Applying UX Design To Cybersecurity

If there’s one thing businesses should always focus on, it’s user experience (UX). If users aren’t having a good experience with your product, brand, or another aspect of your business, your company’s bottom line is suffering because of it. Increasingly, cybersecurity is becoming a big part of the user’s experience. Keep reading to find out more about how the two intersect, and how you can apply UX design to cybersecurity.

Where UX and Cybersecurity meet

Simply put, cybersecurity is a part of UX. Without safety and security as a priority, the user experience will almost always come up short. The healthcare industry provides us with a great example of this.

More and more people are using telehealth services and mental health apps. It’s prompted them to enlist the help of doctors and therapists in various locations to ensure they’re getting the care they need.

But the challenging part about telehealth services and apps is ensuring the sensitive information shared through these platforms is secure. Without a top-tier cybersecurity program, this data could easily fall into the hands of a malicious actor. All it takes is one breach to ruin a patient’s telehealth experience and turn them off from the service altogether.

Integrating easy-to-use security features into the design of telehealth platforms is the key to protecting patients using this service. But you’d have to dive into UX design and understand patients to make the right choices for those security features.

All in all, it’s vital to optimize UX and cybersecurity because they need each other to thrive. Cybersecurity programs need to be user-friendly to be successful. And UX needs cybersecurity to provide the best experience for users.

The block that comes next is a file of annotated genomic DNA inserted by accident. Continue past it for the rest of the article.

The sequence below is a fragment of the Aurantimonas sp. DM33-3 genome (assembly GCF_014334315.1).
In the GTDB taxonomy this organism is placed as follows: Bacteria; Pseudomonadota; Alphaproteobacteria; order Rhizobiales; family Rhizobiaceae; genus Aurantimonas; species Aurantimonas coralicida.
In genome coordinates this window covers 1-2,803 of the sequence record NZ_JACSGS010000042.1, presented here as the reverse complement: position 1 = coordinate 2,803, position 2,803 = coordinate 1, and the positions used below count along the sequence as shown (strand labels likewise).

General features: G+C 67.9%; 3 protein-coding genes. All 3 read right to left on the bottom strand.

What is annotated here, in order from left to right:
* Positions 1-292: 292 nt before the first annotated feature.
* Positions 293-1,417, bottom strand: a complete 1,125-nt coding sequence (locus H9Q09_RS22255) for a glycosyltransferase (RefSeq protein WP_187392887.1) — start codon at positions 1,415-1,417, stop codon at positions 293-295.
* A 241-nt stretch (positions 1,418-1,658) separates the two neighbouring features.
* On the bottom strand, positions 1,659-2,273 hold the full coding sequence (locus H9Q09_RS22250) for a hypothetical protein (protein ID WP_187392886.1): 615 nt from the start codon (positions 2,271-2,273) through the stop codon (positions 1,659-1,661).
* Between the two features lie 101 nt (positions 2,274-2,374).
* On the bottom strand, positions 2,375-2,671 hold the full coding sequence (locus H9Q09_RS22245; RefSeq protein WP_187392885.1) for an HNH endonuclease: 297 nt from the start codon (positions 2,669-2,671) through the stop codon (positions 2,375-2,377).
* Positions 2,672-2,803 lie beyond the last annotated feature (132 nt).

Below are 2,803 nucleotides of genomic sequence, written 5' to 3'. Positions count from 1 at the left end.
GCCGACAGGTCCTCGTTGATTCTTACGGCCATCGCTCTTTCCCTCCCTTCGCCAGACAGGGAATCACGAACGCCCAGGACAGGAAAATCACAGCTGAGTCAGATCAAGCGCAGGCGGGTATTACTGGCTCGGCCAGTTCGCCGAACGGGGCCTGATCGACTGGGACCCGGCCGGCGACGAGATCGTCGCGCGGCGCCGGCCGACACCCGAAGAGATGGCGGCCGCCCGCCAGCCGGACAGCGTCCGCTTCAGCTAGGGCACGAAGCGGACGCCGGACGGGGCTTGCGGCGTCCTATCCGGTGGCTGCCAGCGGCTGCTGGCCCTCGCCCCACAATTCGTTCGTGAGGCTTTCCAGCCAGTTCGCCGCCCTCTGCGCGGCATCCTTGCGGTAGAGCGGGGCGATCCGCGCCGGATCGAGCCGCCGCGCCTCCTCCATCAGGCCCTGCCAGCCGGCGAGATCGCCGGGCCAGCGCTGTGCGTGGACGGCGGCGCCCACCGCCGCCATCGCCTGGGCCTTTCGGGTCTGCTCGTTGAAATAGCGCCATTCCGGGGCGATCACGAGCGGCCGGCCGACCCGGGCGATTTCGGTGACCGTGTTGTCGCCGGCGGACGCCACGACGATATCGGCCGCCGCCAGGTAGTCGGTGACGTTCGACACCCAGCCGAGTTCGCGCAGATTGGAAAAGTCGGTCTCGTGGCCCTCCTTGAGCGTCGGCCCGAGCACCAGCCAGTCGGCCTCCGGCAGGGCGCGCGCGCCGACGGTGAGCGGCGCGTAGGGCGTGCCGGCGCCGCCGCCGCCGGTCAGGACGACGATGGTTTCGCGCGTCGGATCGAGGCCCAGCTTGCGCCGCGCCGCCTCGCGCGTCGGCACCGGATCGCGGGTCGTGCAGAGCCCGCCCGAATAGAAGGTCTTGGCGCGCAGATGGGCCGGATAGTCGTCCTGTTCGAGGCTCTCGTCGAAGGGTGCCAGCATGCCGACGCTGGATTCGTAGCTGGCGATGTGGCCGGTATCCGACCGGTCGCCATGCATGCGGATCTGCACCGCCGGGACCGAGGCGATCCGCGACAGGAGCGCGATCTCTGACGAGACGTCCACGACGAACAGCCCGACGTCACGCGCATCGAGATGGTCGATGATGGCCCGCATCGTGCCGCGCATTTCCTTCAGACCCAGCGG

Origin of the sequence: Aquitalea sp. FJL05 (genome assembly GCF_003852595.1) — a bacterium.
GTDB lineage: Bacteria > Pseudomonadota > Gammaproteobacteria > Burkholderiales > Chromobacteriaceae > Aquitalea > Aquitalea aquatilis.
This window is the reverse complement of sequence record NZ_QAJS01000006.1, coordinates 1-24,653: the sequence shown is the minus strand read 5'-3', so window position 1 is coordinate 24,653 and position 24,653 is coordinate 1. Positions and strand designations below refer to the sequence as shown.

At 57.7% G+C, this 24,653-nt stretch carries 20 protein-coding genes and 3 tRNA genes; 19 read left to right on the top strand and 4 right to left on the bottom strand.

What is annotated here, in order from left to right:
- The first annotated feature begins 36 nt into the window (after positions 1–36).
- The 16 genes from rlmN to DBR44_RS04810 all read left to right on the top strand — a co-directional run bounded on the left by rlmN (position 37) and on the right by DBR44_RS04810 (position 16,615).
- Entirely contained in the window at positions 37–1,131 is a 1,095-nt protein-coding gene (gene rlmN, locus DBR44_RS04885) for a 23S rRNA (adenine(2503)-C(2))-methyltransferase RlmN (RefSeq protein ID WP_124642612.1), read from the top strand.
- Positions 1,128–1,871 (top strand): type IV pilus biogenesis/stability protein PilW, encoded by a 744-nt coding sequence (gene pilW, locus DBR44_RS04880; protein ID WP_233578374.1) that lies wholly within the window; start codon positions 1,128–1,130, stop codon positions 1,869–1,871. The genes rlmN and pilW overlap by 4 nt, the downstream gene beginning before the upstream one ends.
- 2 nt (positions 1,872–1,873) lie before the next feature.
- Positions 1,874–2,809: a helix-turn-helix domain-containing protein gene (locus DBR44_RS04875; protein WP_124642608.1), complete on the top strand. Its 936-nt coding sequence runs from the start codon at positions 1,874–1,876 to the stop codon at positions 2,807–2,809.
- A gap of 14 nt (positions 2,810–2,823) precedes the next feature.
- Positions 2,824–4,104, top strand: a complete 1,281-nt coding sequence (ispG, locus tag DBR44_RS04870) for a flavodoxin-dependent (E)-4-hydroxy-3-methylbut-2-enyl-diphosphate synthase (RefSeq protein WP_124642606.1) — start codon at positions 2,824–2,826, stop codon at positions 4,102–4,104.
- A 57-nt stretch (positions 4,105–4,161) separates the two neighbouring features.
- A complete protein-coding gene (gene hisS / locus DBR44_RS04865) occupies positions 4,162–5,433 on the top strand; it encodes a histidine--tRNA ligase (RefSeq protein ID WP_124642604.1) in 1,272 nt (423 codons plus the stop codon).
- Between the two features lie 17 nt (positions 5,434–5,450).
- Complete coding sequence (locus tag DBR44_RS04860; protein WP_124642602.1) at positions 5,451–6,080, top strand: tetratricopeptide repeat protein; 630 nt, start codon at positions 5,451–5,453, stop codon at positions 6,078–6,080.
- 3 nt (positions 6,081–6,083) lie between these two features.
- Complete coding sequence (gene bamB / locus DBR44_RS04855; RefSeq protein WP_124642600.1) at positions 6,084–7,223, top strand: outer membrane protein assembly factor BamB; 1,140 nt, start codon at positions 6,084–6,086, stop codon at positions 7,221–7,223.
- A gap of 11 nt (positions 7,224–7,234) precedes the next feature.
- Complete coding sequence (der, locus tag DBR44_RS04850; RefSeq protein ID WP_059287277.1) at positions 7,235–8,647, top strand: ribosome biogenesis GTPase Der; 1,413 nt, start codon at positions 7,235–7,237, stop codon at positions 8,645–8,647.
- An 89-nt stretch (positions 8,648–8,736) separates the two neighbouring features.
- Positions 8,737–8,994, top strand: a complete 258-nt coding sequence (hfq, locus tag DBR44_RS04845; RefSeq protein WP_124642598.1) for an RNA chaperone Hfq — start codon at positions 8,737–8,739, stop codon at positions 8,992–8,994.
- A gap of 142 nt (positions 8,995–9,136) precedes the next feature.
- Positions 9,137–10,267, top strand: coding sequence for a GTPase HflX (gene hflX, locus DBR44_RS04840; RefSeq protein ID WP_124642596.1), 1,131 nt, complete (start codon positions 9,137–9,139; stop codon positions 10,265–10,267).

How to Apply UX Design to Cybersecurity

If you’ve yet to prioritize UX design in cybersecurity, there’s no better time to start than now. Businesses can apply UX design to their cybersecurity strategies by adopting the following practices.

What’s the bigger picture?

Applying UX design to cybersecurity starts with selling the big picture. Share with your team your vision for the cybersecurity experience for end users.

For example, you could talk about how easy you want it to be for end users to understand your security measures and find them. You could discuss how the cybersecurity program you’re hoping to build would make life easier and safer for end users. You could also talk about why cybersecurity is a priority generally.

Furthermore, share the experience you want the teams involved in building your cybersecurity program to have. For instance, what would collaboration among UX design and cybersecurity teams look like? What would that collaboration do for each department? What technologies and resources will you provide to make it all happen?

Better visualization for cybersecurity across your organization will ensure everyone is on board with providing a robust, easy-to-understand online security experience for every end user.

Make Cybersecurity a core value

Cybersecurity must be embedded in the fabric of your company culture for it and the UX you’re building around it to not come off as an afterthought.

When everyone in your business believes in keeping the end user safe and giving them the tools they need to secure their experience with your products, they’ll work harder to make it happen.

Shape your company culture and employee mindsets around cybersecurity by first making it a normal topic of discussion. Share how your cybersecurity program is progressing, what end users say about the experience, and ideas for improving it.